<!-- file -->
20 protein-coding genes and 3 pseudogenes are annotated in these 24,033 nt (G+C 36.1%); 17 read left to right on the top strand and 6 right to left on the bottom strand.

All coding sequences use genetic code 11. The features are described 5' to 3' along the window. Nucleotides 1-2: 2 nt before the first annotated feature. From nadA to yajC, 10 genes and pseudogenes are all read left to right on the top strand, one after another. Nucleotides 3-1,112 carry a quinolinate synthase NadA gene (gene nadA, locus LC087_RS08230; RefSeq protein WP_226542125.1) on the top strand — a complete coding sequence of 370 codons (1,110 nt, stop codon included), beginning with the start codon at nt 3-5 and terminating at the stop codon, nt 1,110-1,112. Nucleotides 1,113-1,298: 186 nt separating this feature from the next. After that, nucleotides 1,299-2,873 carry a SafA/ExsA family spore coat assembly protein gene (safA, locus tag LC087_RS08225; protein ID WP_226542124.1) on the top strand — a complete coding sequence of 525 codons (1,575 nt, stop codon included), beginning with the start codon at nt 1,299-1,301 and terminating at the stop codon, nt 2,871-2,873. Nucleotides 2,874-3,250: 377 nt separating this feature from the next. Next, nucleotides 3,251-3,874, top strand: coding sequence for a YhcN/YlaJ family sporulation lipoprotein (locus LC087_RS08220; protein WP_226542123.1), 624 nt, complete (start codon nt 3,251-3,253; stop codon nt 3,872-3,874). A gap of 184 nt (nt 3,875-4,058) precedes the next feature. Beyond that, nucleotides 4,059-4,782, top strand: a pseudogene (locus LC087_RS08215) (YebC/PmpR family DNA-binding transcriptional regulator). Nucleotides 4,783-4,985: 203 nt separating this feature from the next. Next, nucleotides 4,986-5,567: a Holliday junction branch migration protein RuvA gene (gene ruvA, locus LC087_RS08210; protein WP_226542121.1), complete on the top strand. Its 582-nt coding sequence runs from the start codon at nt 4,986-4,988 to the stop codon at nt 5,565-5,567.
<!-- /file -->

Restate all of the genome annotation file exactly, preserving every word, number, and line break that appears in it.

20 protein-coding genes and 3 pseudogenes are annotated in these 24,033 nt (G+C 36.1%); 17 read left to right on the top strand and 6 right to left on the bottom strand.

All coding sequences use genetic code 11. The features are described 5' to 3' along the window. Nucleotides 1-2: 2 nt before the first annotated feature. From nadA to yajC, 10 genes and pseudogenes are all read left to right on the top strand, one after another. Nucleotides 3-1,112 carry a quinolinate synthase NadA gene (gene nadA, locus LC087_RS08230; RefSeq protein WP_226542125.1) on the top strand — a complete coding sequence of 370 codons (1,110 nt, stop codon included), beginning with the start codon at nt 3-5 and terminating at the stop codon, nt 1,110-1,112. Nucleotides 1,113-1,298: 186 nt separating this feature from the next. After that, nucleotides 1,299-2,873 carry a SafA/ExsA family spore coat assembly protein gene (safA, locus tag LC087_RS08225; protein ID WP_226542124.1) on the top strand — a complete coding sequence of 525 codons (1,575 nt, stop codon included), beginning with the start codon at nt 1,299-1,301 and terminating at the stop codon, nt 2,871-2,873. Nucleotides 2,874-3,250: 377 nt separating this feature from the next. Next, nucleotides 3,251-3,874, top strand: coding sequence for a YhcN/YlaJ family sporulation lipoprotein (locus LC087_RS08220; protein WP_226542123.1), 624 nt, complete (start codon nt 3,251-3,253; stop codon nt 3,872-3,874). A gap of 184 nt (nt 3,875-4,058) precedes the next feature. Beyond that, nucleotides 4,059-4,782, top strand: a pseudogene (locus LC087_RS08215) (YebC/PmpR family DNA-binding transcriptional regulator). Nucleotides 4,783-4,985: 203 nt separating this feature from the next. Next, nucleotides 4,986-5,567: a Holliday junction branch migration protein RuvA gene (gene ruvA, locus LC087_RS08210; protein WP_226542121.1), complete on the top strand. Its 582-nt coding sequence runs from the start codon at nt 4,986-4,988 to the stop codon at nt 5,565-5,567.